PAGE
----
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review 2015-06-02 15:11
The Snow Kimono - Mark Henshaw

After the shock of learning that he has a daughter in Algeria, inspector Jovert gets to know his neighbour Tadashi Omura. The Japanese man has to share an interesting story with the inspector, although he never explains the reason he feels the urge to do so. As Omura's life unravels we learn more about his childhood friend, Katsuo Ikeda, who has played a major part in the story that has brought the elderly man into the present. In the meantime, Omura's complicated story forces Jovert to face his own, buried memories. 


The story of The Snow Kimono is filled with love and loss. Great emotions, as well as relationships that feel strong, lead to isolation. Secrets well-hidden eventually come to light and drive the lives of the protagonists into unexpected paths. Memory is a savage editor. It cut's time's throat. In the end, the lives of the people involved seem staged by this strange fate. It's like all of this happened in order to make Jovert and Omura do what they should long ago. But the story is not just emotional. At times, it's shocking and disturbing, making the crimes committed even more painful. 


Jovert and Omura are both very likeable characters. The Japanese man at the beginning seems a little weird because he acts like a stalker. He waits for Jovert outside of his apartment, he invites himself in it and even makes an appointment for dinner without asking the inspector beforehand. But as we learn more about his life, we see that he is a man of principle. The French man, on the other hand, is someone that hasn't come to terms that he's retired. This is the reason why he feels that he's missing something from his life. He's offered, though, another explanation for this emptiness and this is the existence of his daughter. At first, he is sceptical towards Omura, but who wouldn't be? Lastly, Katsuo is a self-centered character. He has a way of looking down on everyone else and plays with their feelings. He is the reason for many of Omura's misfortunes.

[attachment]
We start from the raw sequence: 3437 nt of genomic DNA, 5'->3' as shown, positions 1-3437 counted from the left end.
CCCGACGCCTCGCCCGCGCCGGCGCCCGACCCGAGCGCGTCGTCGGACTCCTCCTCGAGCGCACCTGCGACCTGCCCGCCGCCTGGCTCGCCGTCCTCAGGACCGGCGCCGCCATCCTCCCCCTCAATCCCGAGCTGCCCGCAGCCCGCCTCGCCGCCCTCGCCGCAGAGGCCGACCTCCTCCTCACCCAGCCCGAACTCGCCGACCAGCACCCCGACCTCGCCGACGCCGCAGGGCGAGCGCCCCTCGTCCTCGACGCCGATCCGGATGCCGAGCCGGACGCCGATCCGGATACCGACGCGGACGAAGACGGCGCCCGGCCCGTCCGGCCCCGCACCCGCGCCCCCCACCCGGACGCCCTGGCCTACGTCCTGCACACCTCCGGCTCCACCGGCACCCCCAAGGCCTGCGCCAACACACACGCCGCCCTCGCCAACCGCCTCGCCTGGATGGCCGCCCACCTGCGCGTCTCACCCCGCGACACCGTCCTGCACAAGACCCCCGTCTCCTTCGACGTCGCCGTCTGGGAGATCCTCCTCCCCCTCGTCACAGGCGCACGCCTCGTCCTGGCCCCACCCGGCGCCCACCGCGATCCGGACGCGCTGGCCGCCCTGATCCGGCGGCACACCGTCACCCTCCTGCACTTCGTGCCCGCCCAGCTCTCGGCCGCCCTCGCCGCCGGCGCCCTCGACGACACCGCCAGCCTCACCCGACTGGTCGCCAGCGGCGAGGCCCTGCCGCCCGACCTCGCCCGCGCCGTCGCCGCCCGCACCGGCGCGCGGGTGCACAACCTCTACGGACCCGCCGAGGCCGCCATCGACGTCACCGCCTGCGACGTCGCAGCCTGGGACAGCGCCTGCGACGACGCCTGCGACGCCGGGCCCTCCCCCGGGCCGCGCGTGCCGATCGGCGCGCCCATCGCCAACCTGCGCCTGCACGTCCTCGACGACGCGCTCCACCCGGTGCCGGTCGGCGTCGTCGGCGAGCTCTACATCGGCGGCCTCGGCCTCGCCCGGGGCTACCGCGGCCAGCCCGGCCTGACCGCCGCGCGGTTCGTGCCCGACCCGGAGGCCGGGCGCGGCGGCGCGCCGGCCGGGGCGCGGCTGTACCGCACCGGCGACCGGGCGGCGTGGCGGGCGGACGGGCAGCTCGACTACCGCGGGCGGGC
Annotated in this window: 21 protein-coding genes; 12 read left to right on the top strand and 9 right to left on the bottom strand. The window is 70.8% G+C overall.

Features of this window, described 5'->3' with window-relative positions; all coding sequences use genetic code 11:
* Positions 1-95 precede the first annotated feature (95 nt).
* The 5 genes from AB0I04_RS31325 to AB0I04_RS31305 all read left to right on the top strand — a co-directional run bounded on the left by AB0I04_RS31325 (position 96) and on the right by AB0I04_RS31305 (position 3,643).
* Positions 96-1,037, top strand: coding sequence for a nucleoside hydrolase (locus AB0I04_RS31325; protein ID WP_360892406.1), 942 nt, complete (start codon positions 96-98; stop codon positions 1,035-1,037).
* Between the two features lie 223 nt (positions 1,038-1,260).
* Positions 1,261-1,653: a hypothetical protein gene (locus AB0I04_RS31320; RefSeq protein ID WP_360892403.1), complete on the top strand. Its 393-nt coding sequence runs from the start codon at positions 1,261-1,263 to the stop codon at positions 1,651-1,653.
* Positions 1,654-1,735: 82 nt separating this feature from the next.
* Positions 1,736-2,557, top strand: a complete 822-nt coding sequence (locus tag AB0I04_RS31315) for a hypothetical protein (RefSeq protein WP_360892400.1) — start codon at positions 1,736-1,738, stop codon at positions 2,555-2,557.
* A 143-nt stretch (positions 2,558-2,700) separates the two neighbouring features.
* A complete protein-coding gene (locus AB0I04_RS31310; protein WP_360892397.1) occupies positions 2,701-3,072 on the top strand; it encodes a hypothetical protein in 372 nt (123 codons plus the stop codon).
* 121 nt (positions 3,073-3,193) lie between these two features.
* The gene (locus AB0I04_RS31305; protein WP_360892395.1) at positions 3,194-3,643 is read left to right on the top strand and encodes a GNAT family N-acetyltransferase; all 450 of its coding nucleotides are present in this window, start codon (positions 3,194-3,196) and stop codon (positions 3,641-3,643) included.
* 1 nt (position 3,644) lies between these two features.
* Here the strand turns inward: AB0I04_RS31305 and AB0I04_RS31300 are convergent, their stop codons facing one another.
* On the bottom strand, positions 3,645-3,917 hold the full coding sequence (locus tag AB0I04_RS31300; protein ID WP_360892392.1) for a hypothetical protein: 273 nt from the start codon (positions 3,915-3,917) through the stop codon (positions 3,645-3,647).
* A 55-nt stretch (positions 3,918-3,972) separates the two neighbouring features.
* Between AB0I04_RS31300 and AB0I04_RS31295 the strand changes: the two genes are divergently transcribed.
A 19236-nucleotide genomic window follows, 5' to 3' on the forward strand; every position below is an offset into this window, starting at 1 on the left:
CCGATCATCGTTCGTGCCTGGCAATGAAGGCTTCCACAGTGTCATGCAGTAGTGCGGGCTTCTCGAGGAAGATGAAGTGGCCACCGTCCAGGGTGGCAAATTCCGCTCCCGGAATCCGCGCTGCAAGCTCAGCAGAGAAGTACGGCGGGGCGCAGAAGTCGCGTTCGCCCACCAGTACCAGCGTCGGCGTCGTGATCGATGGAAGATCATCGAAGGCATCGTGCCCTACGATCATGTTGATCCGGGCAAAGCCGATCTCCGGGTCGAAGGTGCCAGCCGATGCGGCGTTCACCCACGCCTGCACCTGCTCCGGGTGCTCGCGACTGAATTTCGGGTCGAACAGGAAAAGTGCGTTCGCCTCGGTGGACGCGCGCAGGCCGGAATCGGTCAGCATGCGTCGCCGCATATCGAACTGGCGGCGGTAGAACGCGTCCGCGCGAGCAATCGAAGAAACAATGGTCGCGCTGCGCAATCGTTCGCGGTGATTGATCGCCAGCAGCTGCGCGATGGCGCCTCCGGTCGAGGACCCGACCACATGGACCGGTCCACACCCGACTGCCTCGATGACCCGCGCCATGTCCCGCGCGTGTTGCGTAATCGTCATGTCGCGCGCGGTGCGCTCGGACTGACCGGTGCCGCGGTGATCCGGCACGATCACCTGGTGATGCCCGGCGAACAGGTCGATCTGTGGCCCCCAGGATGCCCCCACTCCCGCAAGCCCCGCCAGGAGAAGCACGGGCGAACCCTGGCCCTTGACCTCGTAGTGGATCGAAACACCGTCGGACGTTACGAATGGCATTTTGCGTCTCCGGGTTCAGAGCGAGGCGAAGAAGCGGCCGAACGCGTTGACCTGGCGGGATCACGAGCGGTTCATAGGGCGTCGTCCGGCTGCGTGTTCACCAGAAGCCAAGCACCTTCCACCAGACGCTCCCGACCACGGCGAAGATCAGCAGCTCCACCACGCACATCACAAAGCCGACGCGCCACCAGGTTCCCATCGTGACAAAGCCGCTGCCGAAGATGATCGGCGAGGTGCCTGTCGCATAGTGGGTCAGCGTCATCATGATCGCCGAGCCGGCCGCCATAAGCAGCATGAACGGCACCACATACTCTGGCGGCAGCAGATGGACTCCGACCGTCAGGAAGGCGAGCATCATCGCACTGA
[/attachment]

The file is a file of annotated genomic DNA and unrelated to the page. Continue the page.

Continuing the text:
The Snow Kimono is well-written. The narrative is poetic and this makes it a heartfelt read. Sometimes I lost myself between the stories because the author jumped from one character to another without an introduction or a transitional passage. At other times, I got the feeling that I was reading more Katsuo's story than that of Omura or Jovert. Indeed, most of the narrative concerned incidents from Katsuo's life that Omura was present. Nevertheless, the end was rewarding and I forgot most of my objections.


After reading this novel, I want to search the rest of Mark Henshaw's books. The writing impressed me and the story made me feel a variety of emotions. So, I would say that The Snow Kimono is a novel worth reading. I would recommend it to everyone, especially those who like deep, emotional reads.  

Source: thereadingarmchair.blogspot.gr/2015/05/arc-review-snow-kimono-by-mark-henshaw.html
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review 2015-03-31 12:47
The Snow Kimono - Review.
The Snow Kimono - Mark Henshaw

Publication Date: 9th April from Tinder Press

Source: Bookbridgr


On the same day that retired police inspector Auguste Jovert receives a letter from a woman claiming to be his daughter, he returns to his Paris apartment to find a stranger waiting for him.
That stranger is a Japanese professor called Tadashi Omura. What’s brought him to Jovert’s doorstep is not clear, but then he begins to tell his story – a story of a fractured friendship, lost lovers, orphaned children, and a body left bleeding in the snow.


The Snow Kimono is a strangely wonderful and poetic read, honestly I found a lot of it a bit odd but beautiful and very compelling.


It is quite difficult to say what it is about – the narrative follows a tale being told, to a person who is not sure why he is hearing it. It is a complex and elegantly woven story, a puzzle within a puzzle that twists and turns its way towards understanding for the reader.


There is a journey made up of memories here, a gentle unfolding of lives with a very clever construct that makes it highly addictive even as a slow burner. Despite being unsure where it is taking you, you will know that you absolutely want to get there – indeed as you head into the final chapters you may find it very hard to put aside.


Absolutely gorgeous prose, often giving a creepy and unsettling feeling, what I call a chilly read, one that will stay with you long after finishing. A really really good read.


“In Japan we have a saying. If you want to see your life, you have to see it through the eyes of another. But what if what you see is not what you want to know”


What will be seen in The Snow Kimono? I would recommend you find out.


Happy Reading Folks!

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